“Mom, I’m bored! I can’t find anything to do.” While these words might be a commonality these days, parents of a generation or two ago would likely have answered the complaint with “Go find something to do or Go out and play.” Today’s parents often change the answer to “Well, Dinosaur Train is on Netflix on in ten minutes,” or “We’re leaving for soccer/dance/softball/baseball practice soon.”
There’s no doubt that how and what kids fill their time with has changed pretty dramatically over the past decades. David Elkind, the author of The Power of Play, writes “Children’s play – their inborn disposition for learning, curiosity, imagination, and fantasy – is being silenced in the high-tech, commercialized world we have created.
Toys, about which children once spun elaborate personal stories with, now engender little more than habits of passive consumerism. The spontaneous pickup games that once filled neighborhoods have largely been replaced by organized team sports and computer games, which eliminates the daily physical activity kids once partook in.
Experts are now acknowledging that the loss of creative childhood play has some negative consequences.
Free, active and creative play develops imagination and creativity – tools that are well recognized as important down the road in higher levels of math and science – as well as intellectual, social, emotional and physical development.
Aside from child overweight and obesity figures, which seem to be rising each year relentlessly, the lack of active play appears to be having an impact on emotional and cognitive development.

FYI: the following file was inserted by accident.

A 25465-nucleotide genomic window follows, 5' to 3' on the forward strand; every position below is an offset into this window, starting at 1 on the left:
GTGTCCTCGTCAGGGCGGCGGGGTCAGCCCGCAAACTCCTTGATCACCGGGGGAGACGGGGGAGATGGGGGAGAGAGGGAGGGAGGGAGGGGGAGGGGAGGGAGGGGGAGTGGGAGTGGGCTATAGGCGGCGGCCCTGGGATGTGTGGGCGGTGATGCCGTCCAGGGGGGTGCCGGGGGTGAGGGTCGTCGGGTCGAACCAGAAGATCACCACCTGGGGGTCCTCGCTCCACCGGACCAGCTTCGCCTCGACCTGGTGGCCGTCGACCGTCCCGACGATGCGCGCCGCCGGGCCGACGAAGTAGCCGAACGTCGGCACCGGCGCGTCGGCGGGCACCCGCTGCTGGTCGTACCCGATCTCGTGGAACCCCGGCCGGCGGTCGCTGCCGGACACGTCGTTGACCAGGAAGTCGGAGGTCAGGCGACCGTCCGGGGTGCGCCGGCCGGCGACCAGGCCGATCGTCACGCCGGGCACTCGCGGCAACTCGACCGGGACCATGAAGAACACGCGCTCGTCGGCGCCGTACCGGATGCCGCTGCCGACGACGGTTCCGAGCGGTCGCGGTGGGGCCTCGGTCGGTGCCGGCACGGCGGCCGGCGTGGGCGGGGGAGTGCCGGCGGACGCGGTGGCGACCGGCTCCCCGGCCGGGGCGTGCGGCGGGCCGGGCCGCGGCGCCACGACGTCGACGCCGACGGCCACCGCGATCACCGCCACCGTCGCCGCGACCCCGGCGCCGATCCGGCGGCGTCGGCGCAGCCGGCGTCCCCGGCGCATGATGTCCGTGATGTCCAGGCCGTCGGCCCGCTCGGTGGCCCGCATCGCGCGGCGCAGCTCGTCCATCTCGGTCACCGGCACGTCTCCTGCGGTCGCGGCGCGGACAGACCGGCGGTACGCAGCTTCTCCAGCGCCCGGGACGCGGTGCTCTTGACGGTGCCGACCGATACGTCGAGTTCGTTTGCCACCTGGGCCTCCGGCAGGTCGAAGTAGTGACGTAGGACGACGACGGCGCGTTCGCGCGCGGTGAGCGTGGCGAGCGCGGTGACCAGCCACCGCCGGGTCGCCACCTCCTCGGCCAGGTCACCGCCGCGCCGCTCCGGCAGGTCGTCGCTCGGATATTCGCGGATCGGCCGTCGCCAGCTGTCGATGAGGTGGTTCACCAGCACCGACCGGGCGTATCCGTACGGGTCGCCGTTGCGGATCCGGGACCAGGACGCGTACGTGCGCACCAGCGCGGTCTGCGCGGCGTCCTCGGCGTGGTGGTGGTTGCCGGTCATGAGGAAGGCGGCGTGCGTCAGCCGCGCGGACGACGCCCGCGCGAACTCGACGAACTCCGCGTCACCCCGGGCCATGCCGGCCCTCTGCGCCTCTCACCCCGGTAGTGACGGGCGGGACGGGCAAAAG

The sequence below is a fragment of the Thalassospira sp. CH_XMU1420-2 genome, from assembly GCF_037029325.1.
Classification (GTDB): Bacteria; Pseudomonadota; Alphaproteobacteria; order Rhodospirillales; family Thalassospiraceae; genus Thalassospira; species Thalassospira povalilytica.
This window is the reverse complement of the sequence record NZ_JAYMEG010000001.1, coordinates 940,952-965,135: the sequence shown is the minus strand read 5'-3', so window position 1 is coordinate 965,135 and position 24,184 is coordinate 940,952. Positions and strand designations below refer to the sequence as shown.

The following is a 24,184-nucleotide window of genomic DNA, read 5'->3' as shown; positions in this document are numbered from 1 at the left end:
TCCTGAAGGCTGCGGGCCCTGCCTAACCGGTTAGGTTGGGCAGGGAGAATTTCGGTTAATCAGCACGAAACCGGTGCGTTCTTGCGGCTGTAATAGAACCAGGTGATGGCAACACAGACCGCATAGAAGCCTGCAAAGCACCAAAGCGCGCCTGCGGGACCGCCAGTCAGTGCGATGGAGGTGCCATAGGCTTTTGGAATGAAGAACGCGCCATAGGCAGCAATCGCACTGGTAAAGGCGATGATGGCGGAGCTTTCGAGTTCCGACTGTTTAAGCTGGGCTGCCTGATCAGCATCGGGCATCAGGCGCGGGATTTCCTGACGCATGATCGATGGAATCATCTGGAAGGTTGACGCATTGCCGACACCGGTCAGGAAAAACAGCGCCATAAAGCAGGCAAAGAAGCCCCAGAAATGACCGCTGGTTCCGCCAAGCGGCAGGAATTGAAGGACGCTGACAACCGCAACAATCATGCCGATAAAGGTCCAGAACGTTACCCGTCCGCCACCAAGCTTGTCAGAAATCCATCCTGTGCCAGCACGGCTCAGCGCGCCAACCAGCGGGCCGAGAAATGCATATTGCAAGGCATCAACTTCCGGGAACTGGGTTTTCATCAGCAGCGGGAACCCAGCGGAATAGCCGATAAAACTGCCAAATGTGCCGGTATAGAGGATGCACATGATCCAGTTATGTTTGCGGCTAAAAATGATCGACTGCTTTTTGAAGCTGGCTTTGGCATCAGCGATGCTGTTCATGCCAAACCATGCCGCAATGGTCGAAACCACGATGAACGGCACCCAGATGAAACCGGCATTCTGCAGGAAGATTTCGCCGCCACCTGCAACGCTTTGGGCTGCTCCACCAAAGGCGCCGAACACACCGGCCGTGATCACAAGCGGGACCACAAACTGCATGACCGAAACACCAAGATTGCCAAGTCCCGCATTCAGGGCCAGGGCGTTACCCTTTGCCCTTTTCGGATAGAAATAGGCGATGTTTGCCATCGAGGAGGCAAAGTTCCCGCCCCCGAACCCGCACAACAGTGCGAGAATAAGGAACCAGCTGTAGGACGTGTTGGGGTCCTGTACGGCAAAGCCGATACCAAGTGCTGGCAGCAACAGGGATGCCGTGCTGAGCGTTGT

Play gives kids a chance to practice policing themselves
Creativity and imagination are like muscles; if you don’t use them, you lose them.
So what can parents do to help strengthen their child’s creativity and imagination through play? Here are a few tips:
- Many parents today are afraid of letting their kids play alone outside because of concerns for their safety. In most areas, there are still relatively safe environments where kids can get out and explore on their own or with unobtrusive adult supervision – backyards, neighborhood cul-de-sacs, school or community playgrounds, even parks.
- Provide “open-ended” things to do or play with. These are items that can be used or manipulated in multiple ways, like blocks, legos, playdough or art supplies. Open-ended games, like acting out dramatic plays, puppet shows, and story-building (where one person starts a story, and others build on it line by line), are also ideal for exercising imagination and creativity.
- Avoid over-scheduling and over-structuring. As a matter of fact, over the past two decades, children have lost 12 hours of free time a week, including 8 hours of unstructured play and outdoor activities. A significant amount of this time has been replaced with TV and other forms of media entertainment.
- In an effort to help kids “get ahead” in skill and intellectual development, organized sports, lessons, and camps of every kind are filling up with three- and four-year-olds. This begs the question of would your child be better off with free play where their emotional, creative, intellectual and physical development are allowed to flourish? Only you as a parent can decide.
Unstructured play is often seen as a waste of time since the child doesn’t appear to be “learning” anything. So don’t feel guilty about allowing so much “free” time – research shows that time spent in active play is not really “wasted” after all. Don’t hesitate to play with your child; this forms deeper bonds that you will be thankful for later.